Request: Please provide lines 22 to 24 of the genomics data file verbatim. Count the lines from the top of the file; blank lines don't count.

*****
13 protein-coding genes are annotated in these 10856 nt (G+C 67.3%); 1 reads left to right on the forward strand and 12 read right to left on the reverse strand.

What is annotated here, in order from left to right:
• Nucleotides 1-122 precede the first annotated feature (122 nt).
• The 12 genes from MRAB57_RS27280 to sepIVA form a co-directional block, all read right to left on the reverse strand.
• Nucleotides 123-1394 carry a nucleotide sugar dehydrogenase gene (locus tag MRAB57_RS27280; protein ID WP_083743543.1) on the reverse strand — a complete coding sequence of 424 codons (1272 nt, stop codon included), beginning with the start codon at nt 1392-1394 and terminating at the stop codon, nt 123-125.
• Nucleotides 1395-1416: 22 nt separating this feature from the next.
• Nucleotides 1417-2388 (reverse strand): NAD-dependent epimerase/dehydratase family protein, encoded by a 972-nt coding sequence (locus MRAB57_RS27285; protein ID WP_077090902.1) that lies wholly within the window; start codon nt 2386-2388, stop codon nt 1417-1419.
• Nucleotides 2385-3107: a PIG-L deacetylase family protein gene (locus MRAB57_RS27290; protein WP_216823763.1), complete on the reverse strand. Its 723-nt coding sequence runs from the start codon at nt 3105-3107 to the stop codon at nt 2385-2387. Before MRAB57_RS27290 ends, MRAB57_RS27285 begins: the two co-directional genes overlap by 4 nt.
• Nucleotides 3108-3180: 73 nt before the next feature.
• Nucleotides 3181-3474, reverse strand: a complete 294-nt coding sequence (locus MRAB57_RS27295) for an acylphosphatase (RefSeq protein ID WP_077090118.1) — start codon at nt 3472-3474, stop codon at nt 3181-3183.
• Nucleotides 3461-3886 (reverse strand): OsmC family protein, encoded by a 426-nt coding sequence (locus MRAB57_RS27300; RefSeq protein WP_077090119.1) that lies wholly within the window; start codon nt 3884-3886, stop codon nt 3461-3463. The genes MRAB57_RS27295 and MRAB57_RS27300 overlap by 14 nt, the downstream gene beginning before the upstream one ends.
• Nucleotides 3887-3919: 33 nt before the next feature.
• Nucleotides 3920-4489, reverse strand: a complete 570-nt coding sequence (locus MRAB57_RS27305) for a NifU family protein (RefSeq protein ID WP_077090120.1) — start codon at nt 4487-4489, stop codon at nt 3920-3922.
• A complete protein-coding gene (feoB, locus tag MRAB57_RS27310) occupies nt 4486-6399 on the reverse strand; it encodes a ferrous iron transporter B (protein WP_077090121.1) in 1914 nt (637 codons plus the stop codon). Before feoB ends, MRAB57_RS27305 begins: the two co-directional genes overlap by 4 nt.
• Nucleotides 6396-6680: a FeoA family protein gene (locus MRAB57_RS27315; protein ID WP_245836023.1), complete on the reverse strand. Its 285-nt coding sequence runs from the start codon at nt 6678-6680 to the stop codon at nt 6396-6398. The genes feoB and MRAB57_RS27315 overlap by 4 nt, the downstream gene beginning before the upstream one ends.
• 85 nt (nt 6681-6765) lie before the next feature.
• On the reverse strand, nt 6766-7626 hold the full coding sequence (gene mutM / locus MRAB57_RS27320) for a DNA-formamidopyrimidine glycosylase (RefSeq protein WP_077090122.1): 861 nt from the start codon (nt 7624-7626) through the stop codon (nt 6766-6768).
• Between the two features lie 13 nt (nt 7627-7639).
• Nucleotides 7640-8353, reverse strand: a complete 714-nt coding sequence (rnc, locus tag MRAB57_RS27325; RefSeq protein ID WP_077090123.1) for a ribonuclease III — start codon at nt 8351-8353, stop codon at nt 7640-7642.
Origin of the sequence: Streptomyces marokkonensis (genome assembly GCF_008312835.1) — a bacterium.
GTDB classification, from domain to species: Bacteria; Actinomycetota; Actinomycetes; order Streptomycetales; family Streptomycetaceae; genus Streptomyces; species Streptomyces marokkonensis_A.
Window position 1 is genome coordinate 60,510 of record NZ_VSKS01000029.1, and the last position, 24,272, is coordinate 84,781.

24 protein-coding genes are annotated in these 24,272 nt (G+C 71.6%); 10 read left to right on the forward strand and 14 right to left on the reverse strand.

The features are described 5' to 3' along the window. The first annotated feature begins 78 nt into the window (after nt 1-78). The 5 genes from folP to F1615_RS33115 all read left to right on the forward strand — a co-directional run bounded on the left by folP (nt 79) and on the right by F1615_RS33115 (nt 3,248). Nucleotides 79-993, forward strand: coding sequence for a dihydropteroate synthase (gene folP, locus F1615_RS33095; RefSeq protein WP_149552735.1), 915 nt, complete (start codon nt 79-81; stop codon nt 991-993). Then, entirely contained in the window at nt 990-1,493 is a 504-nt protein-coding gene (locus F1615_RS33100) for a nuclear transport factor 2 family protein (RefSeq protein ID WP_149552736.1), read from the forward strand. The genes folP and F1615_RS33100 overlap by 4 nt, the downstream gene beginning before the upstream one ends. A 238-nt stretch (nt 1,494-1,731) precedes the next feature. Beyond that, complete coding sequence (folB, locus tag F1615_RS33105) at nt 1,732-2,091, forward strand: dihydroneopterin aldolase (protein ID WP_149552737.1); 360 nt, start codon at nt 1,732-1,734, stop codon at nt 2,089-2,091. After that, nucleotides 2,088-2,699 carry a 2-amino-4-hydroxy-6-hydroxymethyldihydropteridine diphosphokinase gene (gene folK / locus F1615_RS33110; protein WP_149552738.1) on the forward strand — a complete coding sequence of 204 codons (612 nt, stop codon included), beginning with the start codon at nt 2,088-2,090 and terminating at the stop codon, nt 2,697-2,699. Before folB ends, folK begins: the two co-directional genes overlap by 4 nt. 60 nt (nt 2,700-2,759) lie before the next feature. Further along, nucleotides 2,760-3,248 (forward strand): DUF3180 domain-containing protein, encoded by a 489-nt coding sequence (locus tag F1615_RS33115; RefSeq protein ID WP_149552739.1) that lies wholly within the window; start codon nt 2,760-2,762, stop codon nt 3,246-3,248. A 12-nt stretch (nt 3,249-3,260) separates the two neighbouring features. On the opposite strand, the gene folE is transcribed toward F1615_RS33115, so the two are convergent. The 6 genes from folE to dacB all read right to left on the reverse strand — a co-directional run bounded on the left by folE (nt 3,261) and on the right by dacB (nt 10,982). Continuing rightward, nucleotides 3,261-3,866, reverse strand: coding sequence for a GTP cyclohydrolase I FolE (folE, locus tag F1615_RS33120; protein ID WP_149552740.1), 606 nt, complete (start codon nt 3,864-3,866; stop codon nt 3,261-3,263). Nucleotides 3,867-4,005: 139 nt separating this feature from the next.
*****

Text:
Window position 1 is genome coordinate 60,510 of record NZ_VSKS01000029.1, and the last position, 24,272, is coordinate 84,781.

24 protein-coding genes are annotated in these 24,272 nt (G+C 71.6%); 10 read left to right on the forward strand and 14 right to left on the reverse strand.

The features are described 5' to 3' along the window. The first annotated feature begins 78 nt into the window (after nt 1-78). The 5 genes from folP to F1615_RS33115 all read left to right on the forward strand — a co-directional run bounded on the left by folP (nt 79) and on the right by F1615_RS33115 (nt 3,248). Nucleotides 79-993, forward strand: coding sequence for a dihydropteroate synthase (gene folP, locus F1615_RS33095; RefSeq protein WP_149552735.1), 915 nt, complete (start codon nt 79-81; stop codon nt 991-993). Then, entirely contained in the window at nt 990-1,493 is a 504-nt protein-coding gene (locus F1615_RS33100) for a nuclear transport factor 2 family protein (RefSeq protein ID WP_149552736.1), read from the forward strand. The genes folP and F1615_RS33100 overlap by 4 nt, the downstream gene beginning before the upstream one ends. A 238-nt stretch (nt 1,494-1,731) precedes the next feature. Beyond that, complete coding sequence (folB, locus tag F1615_RS33105) at nt 1,732-2,091, forward strand: dihydroneopterin aldolase (protein ID WP_149552737.1); 360 nt, start codon at nt 1,732-1,734, stop codon at nt 2,089-2,091. After that, nucleotides 2,088-2,699 carry a 2-amino-4-hydroxy-6-hydroxymethyldihydropteridine diphosphokinase gene (gene folK / locus F1615_RS33110; protein WP_149552738.1) on the forward strand — a complete coding sequence of 204 codons (612 nt, stop codon included), beginning with the start codon at nt 2,088-2,090 and terminating at the stop codon, nt 2,697-2,699. Before folB ends, folK begins: the two co-directional genes overlap by 4 nt. 60 nt (nt 2,700-2,759) lie before the next feature. Further along, nucleotides 2,760-3,248 (forward strand): DUF3180 domain-containing protein, encoded by a 489-nt coding sequence (locus tag F1615_RS33115; RefSeq protein ID WP_149552739.1) that lies wholly within the window; start codon nt 2,760-2,762, stop codon nt 3,246-3,248. A 12-nt stretch (nt 3,249-3,260) separates the two neighbouring features. On the opposite strand, the gene folE is transcribed toward F1615_RS33115, so the two are convergent. The 6 genes from folE to dacB all read right to left on the reverse strand — a co-directional run bounded on the left by folE (nt 3,261) and on the right by dacB (nt 10,982). Continuing rightward, nucleotides 3,261-3,866, reverse strand: coding sequence for a GTP cyclohydrolase I FolE (folE, locus tag F1615_RS33120; protein ID WP_149552740.1), 606 nt, complete (start codon nt 3,864-3,866; stop codon nt 3,261-3,263). Nucleotides 3,867-4,005: 139 nt separating this feature from the next.